It's a beautiful early summer day; the sun shines bright, and the cool wind sweetly wipes away the sweat droplets forming on your forehead. You walk towards the bodega. As soon as you step on the block, you hear in the distance the faint sound of lively bachata music; slowly, it gets stronger, permeating the streets with melancholic melodies of past loves and betrayal until you get to the bodega. Both the guy, Pedro, and the bodega cat or Mr. Manager, as you call him, greet you at the same time.
“They’ll kill you. It’s not safe!”
The story so far is that we’ve been locked down in Cornwall for almost 9 weeks now. We’ve been in the same car park with 5 other full-time vanlifers. The police are cool with us being here. The locals aren’t but we’re all a bit over that now to be honest. They’ve taken our reg numbers (license plates) and they check the car park twice a day for newcomers and move them on.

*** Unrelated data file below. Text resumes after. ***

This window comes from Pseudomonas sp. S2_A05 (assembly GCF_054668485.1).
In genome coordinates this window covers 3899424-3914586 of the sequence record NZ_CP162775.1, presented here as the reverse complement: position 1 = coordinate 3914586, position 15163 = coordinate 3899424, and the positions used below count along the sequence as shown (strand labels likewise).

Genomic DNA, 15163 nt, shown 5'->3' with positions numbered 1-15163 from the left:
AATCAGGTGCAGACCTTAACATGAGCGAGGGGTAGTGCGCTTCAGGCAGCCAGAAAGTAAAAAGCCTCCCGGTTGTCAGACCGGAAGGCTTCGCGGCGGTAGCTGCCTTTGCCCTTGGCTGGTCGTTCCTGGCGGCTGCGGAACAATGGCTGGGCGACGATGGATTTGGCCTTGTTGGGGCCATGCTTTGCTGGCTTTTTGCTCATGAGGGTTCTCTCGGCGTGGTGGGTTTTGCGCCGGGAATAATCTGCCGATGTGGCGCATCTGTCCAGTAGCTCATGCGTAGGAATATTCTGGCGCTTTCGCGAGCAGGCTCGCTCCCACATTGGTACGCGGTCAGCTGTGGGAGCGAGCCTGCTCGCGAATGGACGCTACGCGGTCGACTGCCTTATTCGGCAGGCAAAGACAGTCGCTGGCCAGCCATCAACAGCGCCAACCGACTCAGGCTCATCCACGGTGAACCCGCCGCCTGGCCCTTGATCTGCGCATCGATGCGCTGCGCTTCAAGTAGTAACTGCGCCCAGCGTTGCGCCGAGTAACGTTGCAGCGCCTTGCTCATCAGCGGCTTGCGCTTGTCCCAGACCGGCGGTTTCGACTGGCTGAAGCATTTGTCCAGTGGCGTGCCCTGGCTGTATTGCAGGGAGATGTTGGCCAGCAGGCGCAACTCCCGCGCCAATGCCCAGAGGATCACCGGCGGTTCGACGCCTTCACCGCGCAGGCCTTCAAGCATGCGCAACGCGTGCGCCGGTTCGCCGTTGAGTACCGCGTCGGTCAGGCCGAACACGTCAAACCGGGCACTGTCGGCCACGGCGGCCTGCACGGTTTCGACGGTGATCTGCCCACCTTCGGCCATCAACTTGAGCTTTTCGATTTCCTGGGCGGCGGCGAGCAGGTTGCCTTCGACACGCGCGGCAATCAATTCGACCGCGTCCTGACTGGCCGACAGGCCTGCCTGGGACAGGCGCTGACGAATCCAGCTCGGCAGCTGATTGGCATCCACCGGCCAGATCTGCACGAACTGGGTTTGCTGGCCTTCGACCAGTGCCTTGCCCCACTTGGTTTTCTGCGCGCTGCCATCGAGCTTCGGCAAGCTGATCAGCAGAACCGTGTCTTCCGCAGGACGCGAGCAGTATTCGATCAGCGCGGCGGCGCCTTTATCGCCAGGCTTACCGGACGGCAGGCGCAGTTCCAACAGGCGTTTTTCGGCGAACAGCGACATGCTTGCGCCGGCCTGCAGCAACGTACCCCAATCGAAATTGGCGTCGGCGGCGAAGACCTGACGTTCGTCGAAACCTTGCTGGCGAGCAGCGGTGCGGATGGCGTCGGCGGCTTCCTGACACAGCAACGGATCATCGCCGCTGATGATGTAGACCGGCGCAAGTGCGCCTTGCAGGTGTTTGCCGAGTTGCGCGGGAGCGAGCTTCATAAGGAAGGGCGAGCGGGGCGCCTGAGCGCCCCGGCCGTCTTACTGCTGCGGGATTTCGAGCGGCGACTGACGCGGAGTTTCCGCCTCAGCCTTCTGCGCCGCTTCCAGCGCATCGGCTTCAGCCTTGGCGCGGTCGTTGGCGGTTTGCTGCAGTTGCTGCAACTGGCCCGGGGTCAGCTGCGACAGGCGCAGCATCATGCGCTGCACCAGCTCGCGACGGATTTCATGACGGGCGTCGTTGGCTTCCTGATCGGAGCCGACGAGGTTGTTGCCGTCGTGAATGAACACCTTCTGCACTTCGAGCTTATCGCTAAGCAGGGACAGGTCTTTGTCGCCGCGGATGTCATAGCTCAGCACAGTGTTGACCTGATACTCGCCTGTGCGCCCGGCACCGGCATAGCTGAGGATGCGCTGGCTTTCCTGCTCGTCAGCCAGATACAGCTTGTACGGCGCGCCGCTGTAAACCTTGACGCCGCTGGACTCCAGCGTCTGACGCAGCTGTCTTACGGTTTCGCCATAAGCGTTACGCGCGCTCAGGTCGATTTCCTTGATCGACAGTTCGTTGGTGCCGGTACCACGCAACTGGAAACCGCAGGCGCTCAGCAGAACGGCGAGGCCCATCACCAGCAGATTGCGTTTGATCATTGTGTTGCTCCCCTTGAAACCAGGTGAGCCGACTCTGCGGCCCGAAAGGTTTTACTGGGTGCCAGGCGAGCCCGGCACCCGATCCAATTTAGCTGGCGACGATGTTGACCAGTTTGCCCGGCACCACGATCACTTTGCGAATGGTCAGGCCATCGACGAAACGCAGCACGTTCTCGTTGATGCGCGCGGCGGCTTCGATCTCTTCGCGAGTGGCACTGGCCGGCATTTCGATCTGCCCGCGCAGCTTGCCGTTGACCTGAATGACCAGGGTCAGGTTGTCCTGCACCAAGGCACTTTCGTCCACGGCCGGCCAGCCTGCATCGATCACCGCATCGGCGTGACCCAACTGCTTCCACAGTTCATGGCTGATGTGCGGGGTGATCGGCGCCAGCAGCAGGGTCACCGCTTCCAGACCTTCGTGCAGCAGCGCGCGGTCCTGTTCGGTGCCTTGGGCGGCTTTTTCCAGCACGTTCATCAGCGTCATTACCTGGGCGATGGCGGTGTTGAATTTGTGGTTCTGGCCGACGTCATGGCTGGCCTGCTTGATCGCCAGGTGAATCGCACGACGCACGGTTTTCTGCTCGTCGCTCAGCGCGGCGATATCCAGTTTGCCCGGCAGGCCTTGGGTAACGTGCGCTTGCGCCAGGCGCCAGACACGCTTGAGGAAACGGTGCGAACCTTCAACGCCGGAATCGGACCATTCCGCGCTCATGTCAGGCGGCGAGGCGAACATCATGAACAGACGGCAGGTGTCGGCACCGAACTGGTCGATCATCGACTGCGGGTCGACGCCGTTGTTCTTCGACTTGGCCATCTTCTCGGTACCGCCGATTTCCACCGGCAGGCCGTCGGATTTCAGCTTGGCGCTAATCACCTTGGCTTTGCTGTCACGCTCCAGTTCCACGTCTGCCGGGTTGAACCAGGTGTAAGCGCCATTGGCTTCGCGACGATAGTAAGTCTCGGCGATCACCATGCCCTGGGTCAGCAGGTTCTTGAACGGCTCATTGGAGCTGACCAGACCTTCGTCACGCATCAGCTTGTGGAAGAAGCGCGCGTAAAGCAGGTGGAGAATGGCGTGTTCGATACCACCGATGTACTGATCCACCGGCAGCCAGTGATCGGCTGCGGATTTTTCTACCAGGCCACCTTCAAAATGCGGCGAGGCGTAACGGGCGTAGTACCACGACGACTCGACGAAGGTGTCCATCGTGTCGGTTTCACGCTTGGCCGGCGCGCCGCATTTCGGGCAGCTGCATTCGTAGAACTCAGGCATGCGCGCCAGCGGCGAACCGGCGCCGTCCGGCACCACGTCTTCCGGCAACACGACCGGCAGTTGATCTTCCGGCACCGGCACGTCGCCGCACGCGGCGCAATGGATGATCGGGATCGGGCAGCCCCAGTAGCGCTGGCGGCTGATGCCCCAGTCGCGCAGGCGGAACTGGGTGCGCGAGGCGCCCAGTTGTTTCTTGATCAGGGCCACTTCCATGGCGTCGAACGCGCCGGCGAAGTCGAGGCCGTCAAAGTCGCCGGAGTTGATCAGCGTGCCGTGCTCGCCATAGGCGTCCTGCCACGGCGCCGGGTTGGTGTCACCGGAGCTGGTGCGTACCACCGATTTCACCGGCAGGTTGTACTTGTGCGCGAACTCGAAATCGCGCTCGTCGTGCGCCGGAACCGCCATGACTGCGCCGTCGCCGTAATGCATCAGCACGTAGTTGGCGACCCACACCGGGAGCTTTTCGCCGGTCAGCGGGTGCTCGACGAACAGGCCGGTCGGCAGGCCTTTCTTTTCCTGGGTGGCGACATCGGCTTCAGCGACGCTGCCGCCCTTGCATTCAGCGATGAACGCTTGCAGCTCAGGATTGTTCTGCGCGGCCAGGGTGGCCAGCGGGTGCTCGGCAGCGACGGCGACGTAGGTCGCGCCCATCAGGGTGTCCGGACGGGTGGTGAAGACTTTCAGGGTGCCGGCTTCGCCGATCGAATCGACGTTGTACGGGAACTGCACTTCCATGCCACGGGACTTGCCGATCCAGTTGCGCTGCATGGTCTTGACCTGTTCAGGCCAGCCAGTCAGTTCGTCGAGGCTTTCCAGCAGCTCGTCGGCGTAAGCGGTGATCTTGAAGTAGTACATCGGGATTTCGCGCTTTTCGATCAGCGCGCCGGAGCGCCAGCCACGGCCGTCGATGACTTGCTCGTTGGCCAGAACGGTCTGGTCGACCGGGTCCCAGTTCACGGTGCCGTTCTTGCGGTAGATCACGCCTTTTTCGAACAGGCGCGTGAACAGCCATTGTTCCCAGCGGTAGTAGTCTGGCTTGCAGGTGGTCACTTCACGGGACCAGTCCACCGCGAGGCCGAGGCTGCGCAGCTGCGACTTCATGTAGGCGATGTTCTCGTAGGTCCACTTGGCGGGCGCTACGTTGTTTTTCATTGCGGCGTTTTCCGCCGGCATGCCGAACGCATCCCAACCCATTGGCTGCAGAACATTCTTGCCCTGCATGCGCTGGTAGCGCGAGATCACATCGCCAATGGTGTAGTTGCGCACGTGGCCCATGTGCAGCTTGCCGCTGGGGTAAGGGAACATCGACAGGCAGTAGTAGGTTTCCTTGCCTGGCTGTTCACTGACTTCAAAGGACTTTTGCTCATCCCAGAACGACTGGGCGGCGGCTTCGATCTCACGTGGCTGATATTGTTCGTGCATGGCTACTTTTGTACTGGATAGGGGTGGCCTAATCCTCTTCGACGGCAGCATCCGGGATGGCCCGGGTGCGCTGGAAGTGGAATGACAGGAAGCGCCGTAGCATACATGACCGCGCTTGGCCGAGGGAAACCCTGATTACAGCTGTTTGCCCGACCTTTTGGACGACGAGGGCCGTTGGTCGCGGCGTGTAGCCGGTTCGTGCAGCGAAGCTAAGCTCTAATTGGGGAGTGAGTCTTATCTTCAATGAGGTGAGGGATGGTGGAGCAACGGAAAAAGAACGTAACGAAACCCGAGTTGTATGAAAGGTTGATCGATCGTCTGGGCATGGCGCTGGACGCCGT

April was a significant month for me:
I’ve always loved bridges. Especially those that go over water. They connect entirely different worlds that are only a few steps apart. 836 meters is the distance between my world and the one I see out my window. It is just a ten-minute walk, but in ten minutes you can cross the border between the two worlds: The foreign land of luxury skyscrapers and designer dressed business executives, and my world, one full of young students full of hopes and dreams working toward liberal arts degrees that will never make them enough money to live on the other side of the bridge (or on this side if we’re being perfectly honest).